There’s a proposition on the California ballot (37 for those keeping score) that would require the labeling of food from plants or animals that contain genetic material changed in specified ways (two kinds of method are listed in the measure – cell fusion and in vitro nucleic acid techniques). Many countries require labeling of food containing genetically modified organisms, so for once California will not be legislating new science-oriented public policy if the measure passes (not a likely outcome at the moment, but there’s still a week until the election).
The Board of Directors for AAAS has weighed in with a statement (H/T The Scientist) that emphasizes the advocacy in its mission and I think downplays the scientific ethos it claims to support. It starts with how the Board characterizes the initiative, and similar labeling efforts – as a means of demonstrating foods with genetically modified organisms to be unsafe or untested. This notion is strenuously rebuffed in the statement, and I’m not interested in debating the point. Personally, I don’t object to eating genetically modified food.
But I would love to know when I’m eating it and when I’m not.
Much in the same way that I’d like to avoid certain nuts, flavors, or other ingredients that have little or no connection to the potential health impacts. Come on, I want to know when I’m having the donuts fried in lard rather than those fried in canola oil (it matters, seriously).
The notion of other, reasonable justifications for labeling the constituent parts of food is not considered or addressed by AAAS. To their narrow point of view, labeling is only done for purposes of safety, and since safety has been definitively proven, genetically modified food doesn’t need to be labelled.
Frankly, I think a lot of agitation over this issue could be effectively quelled by being in favor of transparency, and open information. I was under the impression this was a good scientific practice. Continue reading
Yesterday (October 11) the Presidential Commission for the Study of Bioethical Issues released its latest report, Privacy and Progress in Genetic Testing. It concludes a roughly 18-month project by the Commission on the collection, use and governance of genetic information. The commission held four public meetings, consulted with several government agencies on their genetic information policies, and solicited public comment. (Coverage in Nature and ScienceInsider)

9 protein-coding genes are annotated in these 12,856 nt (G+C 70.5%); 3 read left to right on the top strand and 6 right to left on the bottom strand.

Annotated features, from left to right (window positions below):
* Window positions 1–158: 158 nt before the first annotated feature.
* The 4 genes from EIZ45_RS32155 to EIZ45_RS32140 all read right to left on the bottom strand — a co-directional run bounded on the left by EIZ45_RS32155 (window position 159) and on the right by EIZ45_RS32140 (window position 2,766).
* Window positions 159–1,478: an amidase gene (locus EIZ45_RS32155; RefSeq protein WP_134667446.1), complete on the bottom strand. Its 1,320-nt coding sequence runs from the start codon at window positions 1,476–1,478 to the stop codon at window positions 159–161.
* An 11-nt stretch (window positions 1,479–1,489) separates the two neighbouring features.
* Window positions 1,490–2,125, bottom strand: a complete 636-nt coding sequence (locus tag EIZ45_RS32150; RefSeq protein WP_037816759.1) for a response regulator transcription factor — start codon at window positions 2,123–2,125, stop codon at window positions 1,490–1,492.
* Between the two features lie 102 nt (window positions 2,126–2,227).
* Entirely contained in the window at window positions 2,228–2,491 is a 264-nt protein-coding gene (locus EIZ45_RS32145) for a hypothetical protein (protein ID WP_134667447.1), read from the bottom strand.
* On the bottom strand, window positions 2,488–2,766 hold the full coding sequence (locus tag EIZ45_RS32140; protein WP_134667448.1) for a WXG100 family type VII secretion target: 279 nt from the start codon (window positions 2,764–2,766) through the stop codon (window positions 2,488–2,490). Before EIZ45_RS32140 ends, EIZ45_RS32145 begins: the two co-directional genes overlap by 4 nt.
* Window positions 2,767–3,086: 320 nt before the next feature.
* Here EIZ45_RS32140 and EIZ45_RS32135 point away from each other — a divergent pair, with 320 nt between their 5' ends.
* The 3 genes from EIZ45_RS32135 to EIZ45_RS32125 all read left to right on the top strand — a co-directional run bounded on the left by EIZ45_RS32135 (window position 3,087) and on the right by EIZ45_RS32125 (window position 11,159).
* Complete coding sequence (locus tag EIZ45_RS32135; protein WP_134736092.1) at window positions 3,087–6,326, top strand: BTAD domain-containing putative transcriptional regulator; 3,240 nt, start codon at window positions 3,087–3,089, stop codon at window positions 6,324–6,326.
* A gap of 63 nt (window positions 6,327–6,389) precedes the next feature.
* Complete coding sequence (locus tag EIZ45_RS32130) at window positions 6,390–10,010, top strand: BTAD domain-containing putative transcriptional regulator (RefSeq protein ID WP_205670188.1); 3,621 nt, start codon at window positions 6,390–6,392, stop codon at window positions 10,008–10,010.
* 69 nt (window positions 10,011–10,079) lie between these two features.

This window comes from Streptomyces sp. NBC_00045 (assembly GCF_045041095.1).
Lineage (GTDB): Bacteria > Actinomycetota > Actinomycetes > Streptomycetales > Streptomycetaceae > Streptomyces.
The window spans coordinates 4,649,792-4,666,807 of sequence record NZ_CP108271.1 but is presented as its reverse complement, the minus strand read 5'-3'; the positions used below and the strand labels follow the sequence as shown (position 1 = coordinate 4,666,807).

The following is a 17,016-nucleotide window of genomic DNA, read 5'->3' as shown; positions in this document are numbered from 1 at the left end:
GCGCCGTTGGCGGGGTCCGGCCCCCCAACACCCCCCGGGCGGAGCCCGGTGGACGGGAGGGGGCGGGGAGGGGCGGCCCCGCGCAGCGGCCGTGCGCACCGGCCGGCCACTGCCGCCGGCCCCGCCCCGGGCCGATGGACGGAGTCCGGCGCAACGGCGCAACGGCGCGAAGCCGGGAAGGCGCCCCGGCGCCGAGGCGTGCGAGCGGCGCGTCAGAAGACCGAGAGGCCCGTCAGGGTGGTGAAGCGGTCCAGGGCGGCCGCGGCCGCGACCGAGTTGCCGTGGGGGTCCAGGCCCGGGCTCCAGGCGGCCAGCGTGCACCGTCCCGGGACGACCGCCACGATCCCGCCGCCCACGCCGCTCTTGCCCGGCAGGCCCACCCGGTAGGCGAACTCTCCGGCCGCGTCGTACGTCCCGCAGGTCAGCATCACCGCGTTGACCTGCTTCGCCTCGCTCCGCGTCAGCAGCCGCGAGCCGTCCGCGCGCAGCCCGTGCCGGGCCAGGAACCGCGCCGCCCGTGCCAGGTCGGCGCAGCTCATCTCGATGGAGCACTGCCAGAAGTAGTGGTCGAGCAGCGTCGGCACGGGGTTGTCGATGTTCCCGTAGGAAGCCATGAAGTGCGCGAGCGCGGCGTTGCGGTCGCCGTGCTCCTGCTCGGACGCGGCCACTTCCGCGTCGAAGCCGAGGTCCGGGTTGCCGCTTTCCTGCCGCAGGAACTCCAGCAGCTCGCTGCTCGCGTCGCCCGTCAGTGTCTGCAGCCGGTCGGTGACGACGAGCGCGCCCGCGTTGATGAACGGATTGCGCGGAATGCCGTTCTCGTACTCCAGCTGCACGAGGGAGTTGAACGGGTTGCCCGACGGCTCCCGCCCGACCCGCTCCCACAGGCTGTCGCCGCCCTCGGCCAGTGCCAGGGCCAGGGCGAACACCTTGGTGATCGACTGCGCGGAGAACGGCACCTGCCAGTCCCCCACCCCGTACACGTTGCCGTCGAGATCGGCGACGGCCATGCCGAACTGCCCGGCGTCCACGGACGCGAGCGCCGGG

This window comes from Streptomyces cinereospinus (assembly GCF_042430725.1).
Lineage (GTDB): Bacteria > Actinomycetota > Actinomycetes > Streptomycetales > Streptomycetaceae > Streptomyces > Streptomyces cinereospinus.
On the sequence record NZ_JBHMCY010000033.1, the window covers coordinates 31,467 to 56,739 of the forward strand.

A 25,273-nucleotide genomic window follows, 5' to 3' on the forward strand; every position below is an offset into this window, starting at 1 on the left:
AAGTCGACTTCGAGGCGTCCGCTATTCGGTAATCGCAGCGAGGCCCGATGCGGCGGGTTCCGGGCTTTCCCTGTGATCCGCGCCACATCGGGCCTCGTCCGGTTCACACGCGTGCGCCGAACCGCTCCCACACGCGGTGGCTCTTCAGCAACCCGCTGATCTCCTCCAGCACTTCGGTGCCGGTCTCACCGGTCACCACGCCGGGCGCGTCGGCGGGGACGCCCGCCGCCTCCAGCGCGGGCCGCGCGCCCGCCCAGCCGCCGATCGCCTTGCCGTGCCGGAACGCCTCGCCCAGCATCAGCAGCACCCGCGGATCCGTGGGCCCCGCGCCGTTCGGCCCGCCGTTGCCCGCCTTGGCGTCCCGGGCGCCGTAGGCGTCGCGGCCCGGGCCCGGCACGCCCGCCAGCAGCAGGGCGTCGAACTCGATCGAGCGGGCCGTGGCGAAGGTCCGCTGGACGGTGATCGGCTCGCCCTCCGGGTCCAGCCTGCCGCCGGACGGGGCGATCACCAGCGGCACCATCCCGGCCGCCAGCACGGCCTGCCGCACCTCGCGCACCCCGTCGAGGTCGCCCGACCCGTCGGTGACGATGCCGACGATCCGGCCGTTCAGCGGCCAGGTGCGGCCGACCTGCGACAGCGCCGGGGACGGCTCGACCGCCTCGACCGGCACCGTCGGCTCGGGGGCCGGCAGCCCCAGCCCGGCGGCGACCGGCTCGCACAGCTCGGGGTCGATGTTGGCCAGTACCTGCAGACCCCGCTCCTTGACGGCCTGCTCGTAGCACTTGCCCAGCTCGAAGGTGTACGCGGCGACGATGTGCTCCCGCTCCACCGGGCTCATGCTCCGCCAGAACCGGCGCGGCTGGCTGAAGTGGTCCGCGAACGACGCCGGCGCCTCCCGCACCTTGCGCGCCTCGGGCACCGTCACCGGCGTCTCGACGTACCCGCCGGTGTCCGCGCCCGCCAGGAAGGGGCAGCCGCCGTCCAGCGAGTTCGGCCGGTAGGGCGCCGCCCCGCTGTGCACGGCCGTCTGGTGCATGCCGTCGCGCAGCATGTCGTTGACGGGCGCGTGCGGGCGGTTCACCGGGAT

In the eyes of the Commission, this is currently a period of transition, where a lot of genetic information is going to become commonplace in clinical settings and applications. Many more people are going to have access, so the security and privacy afforded this information by the difficulty in accessing it is dissipating. But the increased use of data requires an increase in the amount of data available. The Commission recognizes this, at least implicitly, the need for greater public trust in the use of genetic information in order for the benefits of that information to be fully realized. (Not to mention the increased possibility for abuses of that information; something roughly half of U.S. states have laws against.) To that end, the report makes several recommendations under the following themes:
- Strong Baseline Protections While Promoting Data Access and Sharing
- Data Security and Access to Databases
- Facilitating Progress in Whole Genome Sequencing
- Public Benefit
One of the goals of these recommendations is to make sure that any person’s genetic information receives a minimum level of privacy and security – regardless of how it is collected or who does the collecting. Another is to make it easier to exchange and share information across fields and sectors of activity. A minimum floor of privacy and security guarantees is critical to this, and will need to be augmented by other common standards for information collection, use, and management. There’s a lot of daylight between where various players in genetic testing are and where the Commission would like them to be.
It’s hard to tell how much teeth these recommendations will have. The nature of the commission is such that their recommendations are at best suggestive. They do not have the force of law or regulation, unless Congress or an executive branch agency opts to implement them. Given the delicate balancing act required by these recommendations, I suspect some agency or agencies will need to champion these recommendations for them to take hold in the United States.
I-Corps, the National Science Foundation (NSF) program to help researchers get assistance for commercializing their research, recently turned one. You can watch the webcast of the anniversary event. According to the latest program solicitation, NSF is interested in growing regional nodes (new teaching sites for its commercialization curriculum) for a national network for research commercialization assistance. They are looking to double the number of three-person research teams split between industry and universities.
Over on the other side of the Atlantic, the European Commission has issued draft revised legislation for its sponsored clinical trials. The 2004 rules, which the proposed legislation would revise, were intended to harmonize practices across the European Union, but led to an overall decline in registered trials and an increase in costs. There is an attempt with this proposed legislation to streamline the administrative requirements for the trials, with a particular focus on making it easier to register and administer trials taking place in more than one member state. This is similar to a major thrust of the U.S. efforts to update its federal guidance for human subjects research. (The next steps in that effort have yet to be made public.)